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With Costs and Guest Expectations Rising, Operators Are Forced to Do More With Less
In some of the growing regions, better weather is predicted, which should help boost total yields and quality over the coming several weeks for many commodities. Unfavorable weather, on the other hand, is having an impact on several commodities, lowering overall yields. The desert growing region of Yuma, Arizona, has experienced consistent growing conditions, and growers are still seeing morning frost. The frost is still contributing to small harvest delays, sluggish crop maturation, and quality problems. These problems include epidermal peeling and fringe burn. With only extremely slight odds of lettuce ice in the forecast heading into next week, the weather in Yuma is predicted to become better. Overall market pricing for the majority of commodities decreased this week. For the upcoming several weeks, markets are anticipated to stay stable.
The market for soybean oil changed relatively little last week overall. Crude oil did cause it to trade lower, but it ended the week unchanged. Due to rising demand, the price difference between palm and soybean oil is narrowing. Markets for canola rose as a result of rising demand.
As markets search for a floor, the demand for shell eggs is falling. This week’s cheese market decline is due to less demand. The cost of Cream and Culture is going down in February. AI Impacts are causing increases in non-cage free processed eggs for February, which is helping the butter markets.
The harvest is being cut back by packers, which will result in decreased inventory levels. While Select and No Roll are quite difficult to find from the more seasoned packers, ribs are consistently available. Since most merchants have already purchased their Valentine’s Day inventory, tenderloin prices are expected to decline further. Rounds, chucks, and strips are constant. The market is stable and grinds are available.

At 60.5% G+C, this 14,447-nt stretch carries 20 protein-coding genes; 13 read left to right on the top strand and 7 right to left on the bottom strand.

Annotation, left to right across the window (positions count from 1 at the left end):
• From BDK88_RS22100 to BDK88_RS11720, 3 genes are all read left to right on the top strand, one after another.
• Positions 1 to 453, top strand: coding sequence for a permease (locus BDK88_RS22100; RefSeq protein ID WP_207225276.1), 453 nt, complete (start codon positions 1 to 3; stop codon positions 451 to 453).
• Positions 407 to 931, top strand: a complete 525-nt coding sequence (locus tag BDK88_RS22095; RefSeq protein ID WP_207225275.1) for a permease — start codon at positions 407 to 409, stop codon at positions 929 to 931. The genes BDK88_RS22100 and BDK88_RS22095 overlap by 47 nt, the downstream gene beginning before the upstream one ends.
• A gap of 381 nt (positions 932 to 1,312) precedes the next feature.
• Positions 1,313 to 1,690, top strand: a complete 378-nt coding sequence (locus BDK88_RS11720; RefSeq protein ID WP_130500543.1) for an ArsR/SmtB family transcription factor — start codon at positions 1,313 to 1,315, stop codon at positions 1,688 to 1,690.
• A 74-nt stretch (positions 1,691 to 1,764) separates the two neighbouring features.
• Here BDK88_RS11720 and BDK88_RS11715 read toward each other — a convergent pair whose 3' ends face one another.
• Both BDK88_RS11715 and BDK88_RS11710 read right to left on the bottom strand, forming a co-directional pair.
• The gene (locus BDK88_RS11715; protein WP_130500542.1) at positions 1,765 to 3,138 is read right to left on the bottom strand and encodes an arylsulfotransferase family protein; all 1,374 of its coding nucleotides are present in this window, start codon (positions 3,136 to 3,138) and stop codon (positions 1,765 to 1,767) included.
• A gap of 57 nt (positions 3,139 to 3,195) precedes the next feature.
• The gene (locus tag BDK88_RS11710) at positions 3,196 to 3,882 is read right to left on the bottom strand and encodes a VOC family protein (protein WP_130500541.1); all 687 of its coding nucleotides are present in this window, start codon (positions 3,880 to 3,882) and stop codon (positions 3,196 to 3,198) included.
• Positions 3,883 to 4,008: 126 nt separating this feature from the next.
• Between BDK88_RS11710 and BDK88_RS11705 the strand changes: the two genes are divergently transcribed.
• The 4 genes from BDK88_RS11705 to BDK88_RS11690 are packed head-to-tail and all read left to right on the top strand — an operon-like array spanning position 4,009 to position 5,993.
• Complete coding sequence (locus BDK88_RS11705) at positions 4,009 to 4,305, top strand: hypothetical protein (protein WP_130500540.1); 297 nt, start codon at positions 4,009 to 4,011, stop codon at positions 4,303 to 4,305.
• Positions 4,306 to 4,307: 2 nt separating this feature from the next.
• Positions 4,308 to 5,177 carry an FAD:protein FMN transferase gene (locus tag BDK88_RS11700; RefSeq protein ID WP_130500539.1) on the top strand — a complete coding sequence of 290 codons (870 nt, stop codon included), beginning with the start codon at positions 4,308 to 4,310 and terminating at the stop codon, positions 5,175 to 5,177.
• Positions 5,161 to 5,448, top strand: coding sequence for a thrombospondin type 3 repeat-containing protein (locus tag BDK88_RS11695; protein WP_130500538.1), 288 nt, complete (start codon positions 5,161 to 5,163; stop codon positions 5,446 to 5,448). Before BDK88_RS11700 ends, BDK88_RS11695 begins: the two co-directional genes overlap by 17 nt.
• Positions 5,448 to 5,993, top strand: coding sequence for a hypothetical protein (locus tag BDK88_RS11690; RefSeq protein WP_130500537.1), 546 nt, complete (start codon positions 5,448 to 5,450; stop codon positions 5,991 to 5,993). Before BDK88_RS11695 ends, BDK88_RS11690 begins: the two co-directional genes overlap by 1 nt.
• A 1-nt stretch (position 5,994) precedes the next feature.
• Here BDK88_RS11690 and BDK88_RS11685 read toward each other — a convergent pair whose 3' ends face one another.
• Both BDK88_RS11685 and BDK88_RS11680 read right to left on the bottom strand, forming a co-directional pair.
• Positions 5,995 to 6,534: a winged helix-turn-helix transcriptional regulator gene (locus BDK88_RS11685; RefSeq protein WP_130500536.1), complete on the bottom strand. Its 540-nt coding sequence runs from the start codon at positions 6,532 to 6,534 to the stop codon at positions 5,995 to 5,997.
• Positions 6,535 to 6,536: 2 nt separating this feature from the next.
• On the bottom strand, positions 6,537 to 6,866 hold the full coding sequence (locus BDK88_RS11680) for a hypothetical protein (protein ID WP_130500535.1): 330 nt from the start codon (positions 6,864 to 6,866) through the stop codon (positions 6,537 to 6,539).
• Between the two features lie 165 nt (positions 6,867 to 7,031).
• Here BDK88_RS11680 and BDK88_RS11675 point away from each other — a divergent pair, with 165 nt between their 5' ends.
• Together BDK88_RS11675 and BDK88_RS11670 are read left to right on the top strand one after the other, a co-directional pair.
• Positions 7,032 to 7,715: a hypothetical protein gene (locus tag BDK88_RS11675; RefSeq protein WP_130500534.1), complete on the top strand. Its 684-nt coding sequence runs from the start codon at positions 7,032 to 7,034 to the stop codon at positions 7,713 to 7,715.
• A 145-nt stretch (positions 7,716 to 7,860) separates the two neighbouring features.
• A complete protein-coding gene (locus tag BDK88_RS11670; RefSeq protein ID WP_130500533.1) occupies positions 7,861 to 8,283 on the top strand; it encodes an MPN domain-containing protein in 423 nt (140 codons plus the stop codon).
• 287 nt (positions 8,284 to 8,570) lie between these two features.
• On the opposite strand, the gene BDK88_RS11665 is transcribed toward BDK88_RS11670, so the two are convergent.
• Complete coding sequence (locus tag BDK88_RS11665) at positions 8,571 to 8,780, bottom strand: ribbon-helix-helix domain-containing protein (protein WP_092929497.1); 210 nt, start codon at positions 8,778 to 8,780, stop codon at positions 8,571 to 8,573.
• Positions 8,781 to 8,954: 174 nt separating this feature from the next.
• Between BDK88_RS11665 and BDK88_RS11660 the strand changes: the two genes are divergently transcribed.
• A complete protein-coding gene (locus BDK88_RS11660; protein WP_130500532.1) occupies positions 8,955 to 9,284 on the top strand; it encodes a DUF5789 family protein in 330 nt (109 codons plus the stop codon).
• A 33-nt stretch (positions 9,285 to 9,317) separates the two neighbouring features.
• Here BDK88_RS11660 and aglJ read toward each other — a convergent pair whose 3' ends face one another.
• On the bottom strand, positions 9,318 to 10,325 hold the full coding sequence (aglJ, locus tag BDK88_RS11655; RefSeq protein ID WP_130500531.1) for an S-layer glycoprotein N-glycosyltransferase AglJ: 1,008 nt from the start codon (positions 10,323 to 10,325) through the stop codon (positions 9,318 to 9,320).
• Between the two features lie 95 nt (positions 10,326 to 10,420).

This week saw a tiny decline in butts, and the markets may continue to make concessions for one more week. Spareribs are becoming more popular as demand for Memorial Day grows. Although they should do so with spareribs, back ribs and St. Louis ribs showed signs of frailty. With the retail demand, loins are still demonstrating strength. Even with high cold storage levels, bellies shifted.
Jumbo breasts and wings are in high demand this week. Tenders have increased as demand has increased. Legs without bones were higher. This week, the leg meat remained flat. This week, both whole and cut up birds are available.
February 22 marks the start of Lent. Shrimp landings have decreased in Texas and Louisiana. With too much inventory, the market for imported shrimp is uneasy. The US market for farmed whole fish is smaller because of reduced demand, but it is stable in Europe. There are enough supplies of frozen fish.